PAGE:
This may be one of my more biased reviews, simply because I’m such a large Bee-Train fan. Their particular style of storytelling may aggravate some, but I personally love it. Still, there’s one thing about this series that nearly nobody can deny: the soundtrack is awesome. Yuki Kajiura is behind it, and some of the tracks are among the best of her works. But what about the rest?
Well, El Cazador is the final instalment of the girls-with-guns trilogy of Bee-Train, with Noir and Madlax as its predecessors. One thing that you should know before watching is that while Noir featured some excellent gunfight, El Cazador… err… doesn’t. Believe me, you do NOT want to watch this series for the action, because quite frankly: it sucks.
Luckily, the director realized this quite early on, which leads to a change-of-focus in the middle of the series. The first half is basically a case-based series. Ellis and Nadie basically travel, and as they travel they meet people and explore their cases. These cases are definitely interesting to watch and thought-provoking, and in the meantime the story slowly develops, with nearly every episode brining a small bit of new information to keep the viewers on their toes.
The second half, however, is where El Cazador really starts to shine. The change of focus I mentioned above basically means that the different cases for each episode get abandoned, and instead the characters start developing. Because they already had been fleshed out by the first half, the results turn out absolutely amazing, with an excellent Shoujo-ai relationship if I say so myself. This continues up to the point where Ellis and Nadie become amazing characters, no matter what they do. When the final quarter began, I found myself not caring about the plot anymore, as long as the characters were on the screen. Now that’s a sign of good development.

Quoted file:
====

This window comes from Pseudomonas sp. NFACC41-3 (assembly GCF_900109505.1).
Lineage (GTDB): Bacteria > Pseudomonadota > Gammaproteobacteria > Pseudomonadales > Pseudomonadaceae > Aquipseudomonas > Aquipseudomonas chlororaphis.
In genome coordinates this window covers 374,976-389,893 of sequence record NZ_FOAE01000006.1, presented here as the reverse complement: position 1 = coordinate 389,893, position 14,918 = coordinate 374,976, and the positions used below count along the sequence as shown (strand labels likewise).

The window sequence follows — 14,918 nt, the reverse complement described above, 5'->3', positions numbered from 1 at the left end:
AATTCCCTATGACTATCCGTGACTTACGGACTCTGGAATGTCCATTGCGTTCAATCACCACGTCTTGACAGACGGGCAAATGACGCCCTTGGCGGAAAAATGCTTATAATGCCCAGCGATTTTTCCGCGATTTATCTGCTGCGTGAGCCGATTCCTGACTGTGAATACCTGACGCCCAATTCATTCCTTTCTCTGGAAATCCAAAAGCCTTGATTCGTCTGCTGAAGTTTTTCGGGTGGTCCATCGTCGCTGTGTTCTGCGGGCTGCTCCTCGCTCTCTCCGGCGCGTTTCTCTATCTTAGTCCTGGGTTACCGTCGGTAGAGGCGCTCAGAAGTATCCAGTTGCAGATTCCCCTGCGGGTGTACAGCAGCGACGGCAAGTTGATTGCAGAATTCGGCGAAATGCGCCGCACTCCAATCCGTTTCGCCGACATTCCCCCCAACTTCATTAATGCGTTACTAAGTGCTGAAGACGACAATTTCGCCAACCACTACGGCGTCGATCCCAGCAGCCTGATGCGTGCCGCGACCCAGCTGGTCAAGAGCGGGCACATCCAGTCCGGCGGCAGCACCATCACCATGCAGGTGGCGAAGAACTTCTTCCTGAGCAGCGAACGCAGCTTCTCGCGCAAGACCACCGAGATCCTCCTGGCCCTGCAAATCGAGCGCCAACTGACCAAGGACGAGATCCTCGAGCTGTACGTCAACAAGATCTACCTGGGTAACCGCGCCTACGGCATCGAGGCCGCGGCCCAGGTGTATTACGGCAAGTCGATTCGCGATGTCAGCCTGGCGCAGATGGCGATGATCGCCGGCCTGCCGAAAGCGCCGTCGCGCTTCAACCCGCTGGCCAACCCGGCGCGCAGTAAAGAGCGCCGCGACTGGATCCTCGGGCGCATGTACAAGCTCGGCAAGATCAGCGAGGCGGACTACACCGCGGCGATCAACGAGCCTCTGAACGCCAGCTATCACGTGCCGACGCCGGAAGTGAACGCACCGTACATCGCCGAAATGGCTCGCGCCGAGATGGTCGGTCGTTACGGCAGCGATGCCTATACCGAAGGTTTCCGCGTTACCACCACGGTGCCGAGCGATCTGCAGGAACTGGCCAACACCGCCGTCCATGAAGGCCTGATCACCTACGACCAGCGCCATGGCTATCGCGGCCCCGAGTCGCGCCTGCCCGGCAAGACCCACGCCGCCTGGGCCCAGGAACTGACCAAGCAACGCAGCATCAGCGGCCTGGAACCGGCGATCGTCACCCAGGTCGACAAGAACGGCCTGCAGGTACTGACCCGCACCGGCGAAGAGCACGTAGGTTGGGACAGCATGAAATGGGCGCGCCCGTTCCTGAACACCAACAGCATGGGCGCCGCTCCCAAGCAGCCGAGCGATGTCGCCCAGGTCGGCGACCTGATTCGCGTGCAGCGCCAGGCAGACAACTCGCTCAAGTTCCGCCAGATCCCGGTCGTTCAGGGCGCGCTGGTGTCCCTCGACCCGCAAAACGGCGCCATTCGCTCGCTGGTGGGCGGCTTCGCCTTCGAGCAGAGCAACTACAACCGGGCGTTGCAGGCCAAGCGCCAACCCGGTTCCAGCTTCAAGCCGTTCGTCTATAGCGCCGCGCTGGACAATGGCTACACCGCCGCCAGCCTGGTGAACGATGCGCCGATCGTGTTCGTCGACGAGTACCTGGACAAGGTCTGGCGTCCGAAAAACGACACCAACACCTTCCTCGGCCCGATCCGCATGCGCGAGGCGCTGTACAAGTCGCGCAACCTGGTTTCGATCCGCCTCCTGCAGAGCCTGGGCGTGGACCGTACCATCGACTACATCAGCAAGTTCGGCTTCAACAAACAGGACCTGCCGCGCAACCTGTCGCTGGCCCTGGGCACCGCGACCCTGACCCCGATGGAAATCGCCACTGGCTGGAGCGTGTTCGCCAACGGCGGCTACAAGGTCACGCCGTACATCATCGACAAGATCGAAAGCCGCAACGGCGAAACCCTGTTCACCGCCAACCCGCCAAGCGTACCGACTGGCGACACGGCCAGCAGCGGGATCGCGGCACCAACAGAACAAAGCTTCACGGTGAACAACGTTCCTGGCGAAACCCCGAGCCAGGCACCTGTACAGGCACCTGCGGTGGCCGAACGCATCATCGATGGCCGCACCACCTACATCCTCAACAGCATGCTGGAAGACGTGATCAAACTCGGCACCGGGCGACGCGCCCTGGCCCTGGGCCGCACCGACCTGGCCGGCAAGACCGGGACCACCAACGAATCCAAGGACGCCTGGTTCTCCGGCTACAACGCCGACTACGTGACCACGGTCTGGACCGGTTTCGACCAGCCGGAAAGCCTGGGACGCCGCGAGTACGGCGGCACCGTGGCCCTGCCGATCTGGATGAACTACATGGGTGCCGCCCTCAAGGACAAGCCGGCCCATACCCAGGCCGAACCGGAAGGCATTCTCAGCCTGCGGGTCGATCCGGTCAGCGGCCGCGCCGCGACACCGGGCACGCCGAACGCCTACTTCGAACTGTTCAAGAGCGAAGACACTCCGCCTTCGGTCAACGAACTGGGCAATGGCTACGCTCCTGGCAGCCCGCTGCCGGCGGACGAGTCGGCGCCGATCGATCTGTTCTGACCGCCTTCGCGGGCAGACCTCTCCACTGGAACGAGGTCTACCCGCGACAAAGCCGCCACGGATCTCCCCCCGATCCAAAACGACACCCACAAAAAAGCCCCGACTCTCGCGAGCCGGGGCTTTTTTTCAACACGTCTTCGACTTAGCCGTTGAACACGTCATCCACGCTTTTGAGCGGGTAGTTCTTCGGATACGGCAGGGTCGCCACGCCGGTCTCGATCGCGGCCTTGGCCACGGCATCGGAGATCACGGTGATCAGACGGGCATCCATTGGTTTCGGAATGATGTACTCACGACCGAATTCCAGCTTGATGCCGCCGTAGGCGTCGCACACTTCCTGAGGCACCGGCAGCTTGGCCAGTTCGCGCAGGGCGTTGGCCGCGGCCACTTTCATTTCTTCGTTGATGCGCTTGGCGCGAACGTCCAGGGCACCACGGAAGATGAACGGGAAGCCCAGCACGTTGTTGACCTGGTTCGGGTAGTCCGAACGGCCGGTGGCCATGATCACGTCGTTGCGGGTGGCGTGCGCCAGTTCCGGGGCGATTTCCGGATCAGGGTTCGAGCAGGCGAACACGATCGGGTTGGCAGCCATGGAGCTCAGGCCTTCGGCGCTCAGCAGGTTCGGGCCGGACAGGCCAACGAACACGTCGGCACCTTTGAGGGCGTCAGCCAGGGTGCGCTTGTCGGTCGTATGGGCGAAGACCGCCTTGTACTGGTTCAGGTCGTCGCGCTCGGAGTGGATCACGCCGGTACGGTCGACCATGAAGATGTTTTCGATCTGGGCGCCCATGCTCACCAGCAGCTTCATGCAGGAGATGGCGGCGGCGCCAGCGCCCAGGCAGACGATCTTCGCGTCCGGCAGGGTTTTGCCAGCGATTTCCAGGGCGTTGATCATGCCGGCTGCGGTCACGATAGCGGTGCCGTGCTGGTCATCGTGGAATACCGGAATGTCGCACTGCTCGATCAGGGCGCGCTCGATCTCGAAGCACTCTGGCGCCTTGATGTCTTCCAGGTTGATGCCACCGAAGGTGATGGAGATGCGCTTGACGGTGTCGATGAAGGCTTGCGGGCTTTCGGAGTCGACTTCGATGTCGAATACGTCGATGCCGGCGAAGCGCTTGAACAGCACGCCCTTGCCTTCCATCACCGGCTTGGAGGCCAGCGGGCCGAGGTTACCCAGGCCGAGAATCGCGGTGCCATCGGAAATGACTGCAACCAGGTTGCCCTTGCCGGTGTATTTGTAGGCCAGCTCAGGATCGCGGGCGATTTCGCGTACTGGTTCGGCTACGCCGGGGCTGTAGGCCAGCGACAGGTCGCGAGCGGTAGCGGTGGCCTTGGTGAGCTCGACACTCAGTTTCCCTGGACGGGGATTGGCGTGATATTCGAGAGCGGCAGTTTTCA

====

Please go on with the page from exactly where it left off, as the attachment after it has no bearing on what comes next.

But yeah, the plot does move awfully slow. The creators chose a very original setting of rural Mexico for this anime to take place in, and it manages to really show this throughout its storytelling, though the plot remains very simple, and just a tool for the characters. I liked how it was so incredibly down-to-earth, though, and how we finally don’t have such a huge plot deciding the fate of the world and stuff. This series is just about Ellis and her strange powers, and the few people that get caught up in her story, nothing more, and nothing less.
The simple storyline does have another advantage: the ending, while cheesy, is finally another one of those endings that isn’t rushed at all. There’s probably only one character (Lilio) that needed more development and background, but apart from that the final episode closes off the series perfectly, without any bad feelings.
Regarding the graphics, well it’s Bee-Train, so the character-designs look great, and the background-art doesn’t look as impressive as with other shows, but it really gives off the feeling of Mexico, when compared to nearly 90% of all other anime, which are set in Japan. About whether you’d like this or not depends on your patience, whether you find the different guests of the first half interesting and don’t mind that at a few times, the show delves into cheesiness. If that’s the case, then you’ll get rewarded with some amazing characters in the second half.
(On a side-note: with Shoujo-ai, I really DO mean Shoujo-ai. There is no yuri in this series.)